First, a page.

- After doing so, you can remove the bow stringer and place it near you since you’ll need it after twisting the bowstring.
- To twist the bowstring, ensure that you do so in the same direction as the wrapping of the center serving.
- After determining the direction, remove the bottom end of the bowstring from the limb so you can start twisting it.
- If you are now satisfied with the number of twists, you have to restring the bottom end of the bowstring again with a bow stringer.
- Step on the bow stringer again and pull the bow with your free hand.
- Then slide the bottom end of the bowstring into the groove.
- Once it is in the groove, double-check that it slid correctly before taking off the bow stringer. Remember to point the bowstring away from your face while doing it.
- Lastly, it’s time to test it to ensure you achieved the correct desired results.
For those who twist their bowstring to adjust the brace height, you can determine if you achieved it by doing the following tests:
- Measuring the distance again using a bow square
- Shoot at least ten arrows, then adjust the brace height by 1/8 of an inch up or down, depending on if you need to add or remove a few twists.
- Ask someone’s help in identifying if the bow got louder or quieter.
If the measurement isn’t correct, or the bow gets louder when you shoot, you will likely have to do the procedure from the start again.
On the contrary, if you successfully achieved the correct brace height, don’t forget to permanently mark the precise measurement in inches onto the inside of the bow’s limbs.
Can you twist a bowstring too much?
Never twist your bowstring too much or too few. Too many twists will result in issues like reduced performance and bowstring stretching. At the same time, too few twists cause shooting inconsistency and arrow delivery issues.
Generally, too much and too few aren’t good; this rule also applies to twisting bowstrings. Twisting your bowstring too much or too few causes issues you don’t want to encounter.
As a result, it can affect your shooting performance and lead to bodily harm, such as arm injury.
The following indicators will help you determine how much and how little you twisted your bowstring to avoid such problems:
Indicators that you twisted too much
- Notice if the actual end serving of the bow where it forms a “V” does not lay f. You can see two ends of the string wanting to begin to twist on the limb.
- When you unstrung the bowstring, it curls up into a knot or gets tangled with each other.
- A few strands of the bowstring are poking out and are no longer smooth when touched.
- You notice that the brace height is higher than the recommended appropriate measurement.
- You’ll notice inconsistencies with your shoot. Archer’s paradox will happen wherein the arrow follows a non-straight path down.
- Bowstring slapping against your arm after releasing the arrow. Repeated slapping will often lead to an arm injury.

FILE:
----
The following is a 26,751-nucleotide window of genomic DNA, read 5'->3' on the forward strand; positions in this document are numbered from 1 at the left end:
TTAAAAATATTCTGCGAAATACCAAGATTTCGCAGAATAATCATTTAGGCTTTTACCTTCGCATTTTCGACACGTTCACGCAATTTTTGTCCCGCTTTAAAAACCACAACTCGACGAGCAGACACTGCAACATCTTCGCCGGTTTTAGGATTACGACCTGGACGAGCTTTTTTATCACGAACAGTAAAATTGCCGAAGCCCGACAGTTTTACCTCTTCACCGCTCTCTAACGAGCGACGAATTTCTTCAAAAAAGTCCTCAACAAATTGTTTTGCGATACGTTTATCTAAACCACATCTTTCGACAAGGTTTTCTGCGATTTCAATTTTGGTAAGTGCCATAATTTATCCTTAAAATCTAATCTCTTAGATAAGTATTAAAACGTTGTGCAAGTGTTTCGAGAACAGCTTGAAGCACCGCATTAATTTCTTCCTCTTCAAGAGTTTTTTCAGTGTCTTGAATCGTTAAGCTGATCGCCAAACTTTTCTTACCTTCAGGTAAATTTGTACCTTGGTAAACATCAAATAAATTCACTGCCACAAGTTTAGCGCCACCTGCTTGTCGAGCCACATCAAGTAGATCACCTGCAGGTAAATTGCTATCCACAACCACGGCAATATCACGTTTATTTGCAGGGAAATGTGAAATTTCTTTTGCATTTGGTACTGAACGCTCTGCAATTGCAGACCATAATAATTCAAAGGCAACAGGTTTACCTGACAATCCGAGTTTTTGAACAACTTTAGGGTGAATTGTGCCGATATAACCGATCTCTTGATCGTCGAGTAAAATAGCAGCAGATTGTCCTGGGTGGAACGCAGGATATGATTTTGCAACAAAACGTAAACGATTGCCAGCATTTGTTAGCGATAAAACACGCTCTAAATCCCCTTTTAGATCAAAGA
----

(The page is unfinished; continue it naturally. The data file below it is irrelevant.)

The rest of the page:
- The bowstring makes an s-curve when you shoot with your fingers.
If anything above happens, you may want to consider reducing the twists on your bowstring. Remember that too many twists on your bowstring won’t do you any good and can lead to bowstring stretching and poor performance affecting your shooting consistency.
It can also slow your bow slightly, which may degrade your shooting skills.
Indicators that you twisted too few
- Separation among bowstring strands. Look closely and see if you can easily separate strands with your fingers; if it does, you need a few more twists.
- Flattened bowstring instead of round
- You notice that the bowstring is loud and rattles when you release the arrows. When a bowstring gets noisier than it usually does, there is a problem that you can associate with the number of twists.
- There is an erratic movement of the bowstring after releasing the arrows.
- You find the bowstring challenging to tune.
Like twisting too much, not twisting your bowstring enough causes problems too. It will also lead to arrow delivery issues wherein the string path changes and inconsistency with your shoot.
With the indications above, it will be easier to identify whether you have to lessen or add more twists to your bowstring. It can be a hassle, especially when you are still figuring things out. However, finding the right twists is essential to having a better shooting experience.
Not being able to twist your bowstring enough will generally affect your bow’s calibration, vibration, grouping, and efficiency.
If you can achieve the right amount of twists needed, you will be able to eliminate and avoid issues that will pose a problem to your shooting, may it be bow damages or possible attained injuries.
If you are looking for the correct number of twists you must do to your bowstring; you must know that there is no universal number of twists you must follow.
In more straightforward terms, every bowstring and bow is unique and finding how many twists is a trial and error process that can take time to figure out.
Twisting a recurve bow string will help you achieve positive and better shooting results. Nevertheless, the number of twists is always crucial; therefore, too much or too few is never ideal.
It is normal to have difficulty figuring out how to twist your bowstring. However, achieving the right twists pays off in the end. Thus, if you are having a hard time figuring it all out, don’t hesitate to ask your local archery shop or a professional archer to aid you in the process.